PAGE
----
Garden advisers hold summer office hours
A scientist asks, “What are the limits of our knowledge?”
A gardener asks, “What is eating my tomatoes?”
Fortunately, volunteers from the Rock Prairie Master Gardener program have answers and are happy to share them during special summer office hours at Rotary Botanical Gardens, 1455 Palmer Drive.
These plant health advisors are equipped to take questions about everything from anthracnose to late blight, Japanese beetles to hydrangea headaches and weeds to watering.
They excel at identifying mystery plants: Is it a weed? A valuable native? Poison ivy?
Mike Maddox, horticulture educator for the gardens and UW Extension, developed the program.
“I’m not always available, and we wanted somebody to answer questions,” he said. “This has allowed us to broaden our services to the public.”
So, what are the limits of their knowledge? All master gardeners undergo 60 hours of basic training. Plant health advisors participate in additional course work.
If an advisor isn’t sure how to answer a question, it gets passed on to Maddox—who is considered the guru of all things green.
“The ‘stumped’ stuff goes on his desk,” said Barb Converse, a third-year plant advisor.
If Maddox is stumped, he sends the question to professional horticulture educators around the state.
If they’re stumped it’s on to UW-Madison.
“Just this past week somebody brought in a pear tree with what looked like black smut (a fungal disease),” Maddox said. “I delivered it to Brian Hudelson at the disease lab (at UW-Madison). It was actually the result of spider mite feeding.”
The homeowner was happy; he was about to pay for disease control when what he actually had was an insect problem.
This year’s plant problems have included the usual variety of issues—bugs, tree problems, late blight, Converse said.
Often, the UW Extension has a “help sheet” that thoroughly covers the problem.
“This year we’ve had a lot of identification questions,” Converse said. “People are taking a lot more interest in what’s out there. They want to know what a plant is—native, weed or invasive.”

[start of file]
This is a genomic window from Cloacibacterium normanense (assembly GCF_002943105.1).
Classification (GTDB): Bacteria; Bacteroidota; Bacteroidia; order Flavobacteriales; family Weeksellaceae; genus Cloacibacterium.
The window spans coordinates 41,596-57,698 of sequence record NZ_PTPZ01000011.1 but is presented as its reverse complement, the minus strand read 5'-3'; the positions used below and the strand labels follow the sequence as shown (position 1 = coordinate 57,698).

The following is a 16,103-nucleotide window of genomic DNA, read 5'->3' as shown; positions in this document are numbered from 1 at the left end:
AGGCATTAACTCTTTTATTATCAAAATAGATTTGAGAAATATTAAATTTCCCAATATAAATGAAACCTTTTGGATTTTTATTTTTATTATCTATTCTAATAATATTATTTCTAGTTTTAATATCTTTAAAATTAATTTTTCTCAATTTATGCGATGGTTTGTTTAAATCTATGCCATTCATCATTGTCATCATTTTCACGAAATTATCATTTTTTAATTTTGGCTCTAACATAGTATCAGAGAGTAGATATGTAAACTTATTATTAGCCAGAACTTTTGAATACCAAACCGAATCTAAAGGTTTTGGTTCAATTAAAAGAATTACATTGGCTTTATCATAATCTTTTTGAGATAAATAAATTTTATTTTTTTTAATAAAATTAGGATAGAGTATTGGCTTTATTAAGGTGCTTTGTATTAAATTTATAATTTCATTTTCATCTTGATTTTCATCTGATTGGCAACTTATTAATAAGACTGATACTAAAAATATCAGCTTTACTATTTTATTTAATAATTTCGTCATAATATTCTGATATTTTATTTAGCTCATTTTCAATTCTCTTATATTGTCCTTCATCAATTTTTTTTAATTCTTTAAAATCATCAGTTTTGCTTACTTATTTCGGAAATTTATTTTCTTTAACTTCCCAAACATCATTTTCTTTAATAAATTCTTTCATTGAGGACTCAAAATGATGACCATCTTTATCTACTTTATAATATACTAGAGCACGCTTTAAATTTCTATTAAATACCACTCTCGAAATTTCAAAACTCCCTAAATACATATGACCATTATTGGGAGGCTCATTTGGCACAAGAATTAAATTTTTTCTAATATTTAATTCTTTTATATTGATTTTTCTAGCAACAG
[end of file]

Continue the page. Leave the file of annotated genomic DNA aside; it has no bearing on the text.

Converse recommends Freckmann’s Herbarium website, wisplants.uwsp.edu.
“For plant identification, it’s really helpful if people bring in the whole plant—the root system, flower, fruit—everything,” she said.
For other kinds of garden problems, walk-in customers should be prepared to answer questions about the history of the problem—the who, what, when, where and how. People are encouraged to bring as much of a sample as they can.
As for that first question at the beginning of this story, just try a warm tomato fresh off the vine. You’ll have your answer.
For more information
Plant advisors will host office hours at Rotary Botanical Gardens, 1455 Palmer Drive, until Labor Day. Walk-in questions are welcome.
Hours are from 10 a.m. to 2 p.m. Tuesdays, Wednesdays and Thursdays, and from 5 p.m. to close Tuesdays.
Question also can be submitted by calling (608) 752-3885, Ext. 16, or by visiting fyi.uwex.edu/rockhort. Calls will be returned in two to three days.
Mike Maddox, horticulture educator for Rotary Botanical Gardens and UW Extension, also will host office hours at these locations: throughout the Arrowhead Library System. Those times will start at
-- Hedberg Public Library, 216 S. Main St., Janesville, at 6:30 p.m. Thursdays, July 15 and Oct. 14.
-- Edgerton Public Library, 101 Albion St., Edgerton, at 6 p.m. Thursday, Aug. 19.
-- Beloit Public Library, 605 Eclipse Blvd., Beloit, at 6 p.m. Thursday, Aug. 26.